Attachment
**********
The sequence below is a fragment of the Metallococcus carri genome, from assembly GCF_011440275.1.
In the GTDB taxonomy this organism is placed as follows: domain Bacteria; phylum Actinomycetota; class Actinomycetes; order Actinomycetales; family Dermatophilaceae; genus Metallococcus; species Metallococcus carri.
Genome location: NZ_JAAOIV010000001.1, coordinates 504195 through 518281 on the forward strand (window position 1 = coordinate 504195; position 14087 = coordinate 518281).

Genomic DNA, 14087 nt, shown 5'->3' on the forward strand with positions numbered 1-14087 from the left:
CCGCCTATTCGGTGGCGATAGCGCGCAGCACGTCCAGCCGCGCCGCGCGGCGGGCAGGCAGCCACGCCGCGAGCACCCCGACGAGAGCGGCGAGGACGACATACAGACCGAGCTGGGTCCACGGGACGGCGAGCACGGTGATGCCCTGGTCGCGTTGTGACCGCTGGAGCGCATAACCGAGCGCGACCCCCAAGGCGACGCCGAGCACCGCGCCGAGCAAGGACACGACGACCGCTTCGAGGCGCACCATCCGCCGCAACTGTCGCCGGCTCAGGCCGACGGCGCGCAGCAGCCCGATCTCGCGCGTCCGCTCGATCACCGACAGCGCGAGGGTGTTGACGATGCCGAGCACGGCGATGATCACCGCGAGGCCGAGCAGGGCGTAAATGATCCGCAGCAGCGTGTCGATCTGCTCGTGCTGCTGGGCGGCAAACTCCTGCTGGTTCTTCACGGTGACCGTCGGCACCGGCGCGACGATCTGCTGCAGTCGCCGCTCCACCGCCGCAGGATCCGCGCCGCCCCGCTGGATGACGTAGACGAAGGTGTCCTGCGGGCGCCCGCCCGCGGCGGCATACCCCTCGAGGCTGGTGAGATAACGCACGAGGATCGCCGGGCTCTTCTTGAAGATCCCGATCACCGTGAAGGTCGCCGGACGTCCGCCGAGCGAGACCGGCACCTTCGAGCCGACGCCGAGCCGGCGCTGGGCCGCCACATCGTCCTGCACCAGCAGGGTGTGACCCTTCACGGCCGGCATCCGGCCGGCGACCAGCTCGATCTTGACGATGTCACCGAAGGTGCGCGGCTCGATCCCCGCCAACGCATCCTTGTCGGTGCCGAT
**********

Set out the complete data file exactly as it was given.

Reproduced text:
The sequence below is a fragment of the Metallococcus carri genome, from assembly GCF_011440275.1.
In the GTDB taxonomy this organism is placed as follows: domain Bacteria; phylum Actinomycetota; class Actinomycetes; order Actinomycetales; family Dermatophilaceae; genus Metallococcus; species Metallococcus carri.
Genome location: NZ_JAAOIV010000001.1, coordinates 504195 through 518281 on the forward strand (window position 1 = coordinate 504195; position 14087 = coordinate 518281).

Genomic DNA, 14087 nt, shown 5'->3' on the forward strand with positions numbered 1-14087 from the left:
CCGCCTATTCGGTGGCGATAGCGCGCAGCACGTCCAGCCGCGCCGCGCGGCGGGCAGGCAGCCACGCCGCGAGCACCCCGACGAGAGCGGCGAGGACGACATACAGACCGAGCTGGGTCCACGGGACGGCGAGCACGGTGATGCCCTGGTCGCGTTGTGACCGCTGGAGCGCATAACCGAGCGCGACCCCCAAGGCGACGCCGAGCACCGCGCCGAGCAAGGACACGACGACCGCTTCGAGGCGCACCATCCGCCGCAACTGTCGCCGGCTCAGGCCGACGGCGCGCAGCAGCCCGATCTCGCGCGTCCGCTCGATCACCGACAGCGCGAGGGTGTTGACGATGCCGAGCACGGCGATGATCACCGCGAGGCCGAGCAGGGCGTAAATGATCCGCAGCAGCGTGTCGATCTGCTCGTGCTGCTGGGCGGCAAACTCCTGCTGGTTCTTCACGGTGACCGTCGGCACCGGCGCGACGATCTGCTGCAGTCGCCGCTCCACCGCCGCAGGATCCGCGCCGCCCCGCTGGATGACGTAGACGAAGGTGTCCTGCGGGCGCCCGCCCGCGGCGGCATACCCCTCGAGGCTGGTGAGATAACGCACGAGGATCGCCGGGCTCTTCTTGAAGATCCCGATCACCGTGAAGGTCGCCGGACGTCCGCCGAGCGAGACCGGCACCTTCGAGCCGACGCCGAGCCGGCGCTGGGCCGCCACATCGTCCTGCACCAGCAGGGTGTGACCCTTCACGGCCGGCATCCGGCCGGCGACCAGCTCGATCTTGACGATGTCACCGAAGGTGCGCGGCTCGATCCCCGCCAACGCATCCTTGTCGGTGCCGAT